Pretty clear that the Fed's have NO RIGHT to limit IN ANY WAY the keeping of arms by Citizens. That, to me, sounds like no Federal Law, short of a Constitutional Amendment, should have any Effect on what Citizens can own, keep, buy, sell, or own.
Infringement means "interfere with", as far as I understand Plain Language....
The right is that of “the people”, not the militia or some other collective. The right is a natural right acknowledged in the Second Amendment but not granted by it. The prefatory phrase doesn’t mean jackshit.
The Militia is composed of free Citizens.>>>>>>
Which is why we should have the right to know how to use civilian versions ( semi automatic) of military weaponry such as the AR - 15 ( CAR - 15, c = civilian)
“I ask, Sir, what is the militia? It is the whole people. To disarm the people is the best and most effectual way to enslave them.”
Co-author of the Second Amendment
DREAM Act anyone? Stuff the ranks of the military with foreigners who own no allegiance to us. Refusal to obey an order would be cause to revoke their DREAM status.
Still think they don't have any plans?
It's clear from Alexander Hamilton's writings in the Federalist Papers that the militia was the population-at-large.
In The Federalist #8, Hamilton states the fear of having a standing army.
The institutions chiefly alluded to are STANDING ARMIES and the correspondent appendages of military establishments. Standing armies, it is said, are not provided against in the new Constitution; and it is therefore inferred that they may exist under it. Their existence, however, from the very terms of the proposition, is, at most, problematical and uncertain. But standing armies, it may be replied, must inevitably result from a dissolution of the Confederacy. Frequent war and constant apprehension, which require a state of as constant preparation, will infallibly produce them. The weaker States or confederacies would first have recourse to them, to put themselves upon an equality with their more potent neighbors. They would endeavor to supply the inferiority of population and resources by a more regular and effective system of defense, by disciplined troops, and by fortifications. They would, at the same time, be necessitated to strengthen the executive arm of government, in doing which their constitutions would acquire a progressive direction toward monarchy. It is of the nature of war to increase the executive at the expense of the legislative authority.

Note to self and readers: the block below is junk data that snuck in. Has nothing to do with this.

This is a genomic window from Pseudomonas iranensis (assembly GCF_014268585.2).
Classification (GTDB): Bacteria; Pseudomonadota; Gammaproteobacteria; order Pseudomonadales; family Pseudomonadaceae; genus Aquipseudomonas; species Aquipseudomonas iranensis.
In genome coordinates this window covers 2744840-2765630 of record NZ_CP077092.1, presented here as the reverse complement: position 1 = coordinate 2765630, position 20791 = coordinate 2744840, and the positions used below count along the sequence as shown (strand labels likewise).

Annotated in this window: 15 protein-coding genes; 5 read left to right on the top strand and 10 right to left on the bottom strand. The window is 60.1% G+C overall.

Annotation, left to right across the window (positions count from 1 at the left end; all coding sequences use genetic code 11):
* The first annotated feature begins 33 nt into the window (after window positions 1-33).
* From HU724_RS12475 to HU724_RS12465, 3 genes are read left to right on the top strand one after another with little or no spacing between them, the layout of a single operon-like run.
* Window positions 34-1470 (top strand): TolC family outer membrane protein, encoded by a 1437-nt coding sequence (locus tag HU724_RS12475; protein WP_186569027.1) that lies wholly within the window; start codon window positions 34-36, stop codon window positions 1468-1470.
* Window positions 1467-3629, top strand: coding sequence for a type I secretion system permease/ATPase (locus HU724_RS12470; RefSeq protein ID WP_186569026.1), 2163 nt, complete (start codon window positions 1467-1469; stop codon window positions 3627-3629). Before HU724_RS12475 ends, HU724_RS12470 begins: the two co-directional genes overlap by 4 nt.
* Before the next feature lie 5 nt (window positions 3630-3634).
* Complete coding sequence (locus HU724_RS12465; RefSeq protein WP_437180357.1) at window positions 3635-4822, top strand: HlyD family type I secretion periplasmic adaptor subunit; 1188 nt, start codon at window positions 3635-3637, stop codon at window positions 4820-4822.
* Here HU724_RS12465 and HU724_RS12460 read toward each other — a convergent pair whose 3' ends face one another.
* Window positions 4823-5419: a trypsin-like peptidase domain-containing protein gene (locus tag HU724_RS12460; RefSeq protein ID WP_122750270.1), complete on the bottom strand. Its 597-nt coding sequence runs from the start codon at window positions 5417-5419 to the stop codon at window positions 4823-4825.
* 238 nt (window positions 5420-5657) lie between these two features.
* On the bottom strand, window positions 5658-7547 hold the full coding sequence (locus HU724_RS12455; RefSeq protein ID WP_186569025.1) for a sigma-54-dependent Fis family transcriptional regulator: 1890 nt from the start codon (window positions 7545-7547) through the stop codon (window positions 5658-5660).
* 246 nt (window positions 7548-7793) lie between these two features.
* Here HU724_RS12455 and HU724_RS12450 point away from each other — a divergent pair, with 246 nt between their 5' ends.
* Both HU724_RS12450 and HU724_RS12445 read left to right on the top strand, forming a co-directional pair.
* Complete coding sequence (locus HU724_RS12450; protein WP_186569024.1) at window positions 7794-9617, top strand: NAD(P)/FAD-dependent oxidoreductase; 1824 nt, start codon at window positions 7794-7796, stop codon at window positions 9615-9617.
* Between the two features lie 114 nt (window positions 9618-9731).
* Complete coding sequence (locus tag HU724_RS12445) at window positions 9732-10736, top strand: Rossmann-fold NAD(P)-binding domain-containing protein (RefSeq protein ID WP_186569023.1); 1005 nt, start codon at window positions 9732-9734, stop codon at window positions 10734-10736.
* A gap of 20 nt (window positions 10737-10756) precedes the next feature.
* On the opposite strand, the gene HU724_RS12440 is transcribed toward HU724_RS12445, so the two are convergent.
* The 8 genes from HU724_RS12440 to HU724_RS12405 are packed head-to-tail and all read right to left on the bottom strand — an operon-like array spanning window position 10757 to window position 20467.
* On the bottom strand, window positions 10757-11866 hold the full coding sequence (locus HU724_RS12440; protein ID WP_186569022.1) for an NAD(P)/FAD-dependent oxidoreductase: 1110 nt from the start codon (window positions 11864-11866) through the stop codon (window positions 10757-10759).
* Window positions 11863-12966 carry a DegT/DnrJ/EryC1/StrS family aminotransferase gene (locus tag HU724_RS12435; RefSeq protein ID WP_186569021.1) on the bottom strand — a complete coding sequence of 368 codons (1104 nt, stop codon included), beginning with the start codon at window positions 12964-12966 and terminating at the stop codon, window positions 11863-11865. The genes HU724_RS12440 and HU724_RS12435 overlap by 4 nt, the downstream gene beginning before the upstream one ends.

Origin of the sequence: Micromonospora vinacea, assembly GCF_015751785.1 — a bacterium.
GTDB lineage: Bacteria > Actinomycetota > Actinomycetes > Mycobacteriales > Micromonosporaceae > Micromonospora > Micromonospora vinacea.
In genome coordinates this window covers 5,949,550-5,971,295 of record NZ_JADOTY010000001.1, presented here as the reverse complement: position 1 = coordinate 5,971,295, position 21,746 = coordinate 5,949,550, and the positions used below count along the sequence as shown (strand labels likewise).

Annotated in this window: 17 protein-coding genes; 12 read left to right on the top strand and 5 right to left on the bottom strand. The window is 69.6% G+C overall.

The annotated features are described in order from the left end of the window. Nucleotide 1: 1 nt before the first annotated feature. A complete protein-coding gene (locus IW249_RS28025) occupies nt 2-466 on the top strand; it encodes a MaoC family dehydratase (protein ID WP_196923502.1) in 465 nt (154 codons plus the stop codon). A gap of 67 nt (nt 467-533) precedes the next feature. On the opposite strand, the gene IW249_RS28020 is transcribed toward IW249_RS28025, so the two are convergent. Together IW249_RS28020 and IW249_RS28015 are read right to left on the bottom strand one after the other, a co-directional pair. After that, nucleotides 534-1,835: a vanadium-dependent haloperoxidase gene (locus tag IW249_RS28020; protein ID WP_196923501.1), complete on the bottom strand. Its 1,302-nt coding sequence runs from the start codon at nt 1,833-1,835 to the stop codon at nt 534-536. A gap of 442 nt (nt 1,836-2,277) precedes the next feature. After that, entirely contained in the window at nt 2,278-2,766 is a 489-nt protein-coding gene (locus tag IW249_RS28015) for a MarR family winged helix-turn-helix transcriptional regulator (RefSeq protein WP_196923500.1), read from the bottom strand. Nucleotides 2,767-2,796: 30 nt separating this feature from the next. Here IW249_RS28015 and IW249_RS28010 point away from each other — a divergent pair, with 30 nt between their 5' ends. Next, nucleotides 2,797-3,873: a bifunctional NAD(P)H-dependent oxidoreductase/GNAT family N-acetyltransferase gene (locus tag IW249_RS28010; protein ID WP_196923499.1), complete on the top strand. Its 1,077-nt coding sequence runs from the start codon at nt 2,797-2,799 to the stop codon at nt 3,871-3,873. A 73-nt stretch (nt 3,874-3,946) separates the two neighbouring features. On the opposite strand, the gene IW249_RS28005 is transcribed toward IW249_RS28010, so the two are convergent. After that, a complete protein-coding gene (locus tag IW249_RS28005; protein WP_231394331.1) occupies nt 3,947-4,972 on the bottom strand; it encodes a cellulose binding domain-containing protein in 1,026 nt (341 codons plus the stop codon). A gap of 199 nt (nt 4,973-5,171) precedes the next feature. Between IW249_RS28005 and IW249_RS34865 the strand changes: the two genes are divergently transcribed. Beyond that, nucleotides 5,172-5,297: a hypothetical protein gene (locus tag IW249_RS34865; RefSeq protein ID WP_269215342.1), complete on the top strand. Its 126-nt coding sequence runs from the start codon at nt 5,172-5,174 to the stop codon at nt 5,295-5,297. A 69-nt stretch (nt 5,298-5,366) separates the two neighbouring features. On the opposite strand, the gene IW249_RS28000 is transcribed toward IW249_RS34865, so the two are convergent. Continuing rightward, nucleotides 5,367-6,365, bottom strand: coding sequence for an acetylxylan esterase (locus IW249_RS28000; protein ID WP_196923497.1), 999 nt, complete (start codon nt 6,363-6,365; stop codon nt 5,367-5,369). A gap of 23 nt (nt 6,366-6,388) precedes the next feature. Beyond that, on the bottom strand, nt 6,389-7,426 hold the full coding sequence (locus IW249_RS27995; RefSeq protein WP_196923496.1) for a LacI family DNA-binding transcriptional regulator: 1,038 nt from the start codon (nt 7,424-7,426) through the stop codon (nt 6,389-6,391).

The expedients which have been mentioned would soon give the States or confederacies that made use of them a superiority over their neighbors. Small states, or states of less natural strength, under vigorous governments, and with the assistance of disciplined armies, have often triumphed over large states, or states of greater natural strength, which have been destitute of these advantages. Neither the pride nor the safety of the more important States or confederacies would permit them long to submit to this mortifying and adventitious superiority. They would quickly resort to means similar to those by which it had been effected, to reinstate themselves in their lost pre-eminence. Thus, we should, in a little time, see established in every part of this country the same engines of despotism which have been the scourge of the Old World. This, at least, would be the natural course of things; and our reasonings will be the more likely to be just, in proportion as they are accommodated to this standard.
THE power of regulating the militia, and of commanding its services in times of insurrection and invasion are natural incidents to the duties of superintending the common defense, and of watching over the internal peace of the Confederacy.
It requires no skill in the science of war to discern that uniformity in the organization and discipline of the militia would be attended with the most beneficial effects, whenever they were called into service for the public defense. It would enable them to discharge the duties of the camp and of the field with mutual intelligence and concert; an advantage of peculiar moment in the operations of an army; and it would fit them much sooner to acquire the degree of proficiency in military functions which would be essential to their usefulness. This desirable uniformity can only be accomplished by confiding the regulation of the militia to the direction of the national authority. It is, therefore, with the most evident propriety, that the plan of the convention proposes to empower the Union "to provide for organizing, arming, and disciplining the militia, and for governing such part of them as may be employed in the service of the United States, RESERVING TO THE STATES RESPECTIVELY THE APPOINTMENT OF THE OFFICERS, AND THE AUTHORITY OF TRAINING THE MILITIA ACCORDING TO THE DISCIPLINE PRESCRIBED BY CONGRESS."
Hamilton then argues that the formation of the militia by itself should be enough to prevent a standing army from forming.
Of the different grounds which have been taken in opposition to the plan of the convention, there is none that was so little to have been expected, or is so untenable in itself, as the one from which this particular provision has been attacked. If a well-regulated militia be the most natural defense of a free country, it ought certainly to be under the regulation and at the disposal of that body which is constituted the guardian of the national security. If standing armies are dangerous to liberty, an efficacious power over the militia, in the body to whose care the protection of the State is committed, ought, as far as possible, to take away the inducement and the pretext to such unfriendly institutions. If the federal government can command the aid of the militia in those emergencies which call for the military arm in support of the civil magistrate, it can the better dispense with the employment of a different kind of force. If it cannot avail itself of the former, it will be obliged to recur to the latter. To render an army unnecessary, will be a more certain method of preventing its existence than a thousand prohibitions upon paper.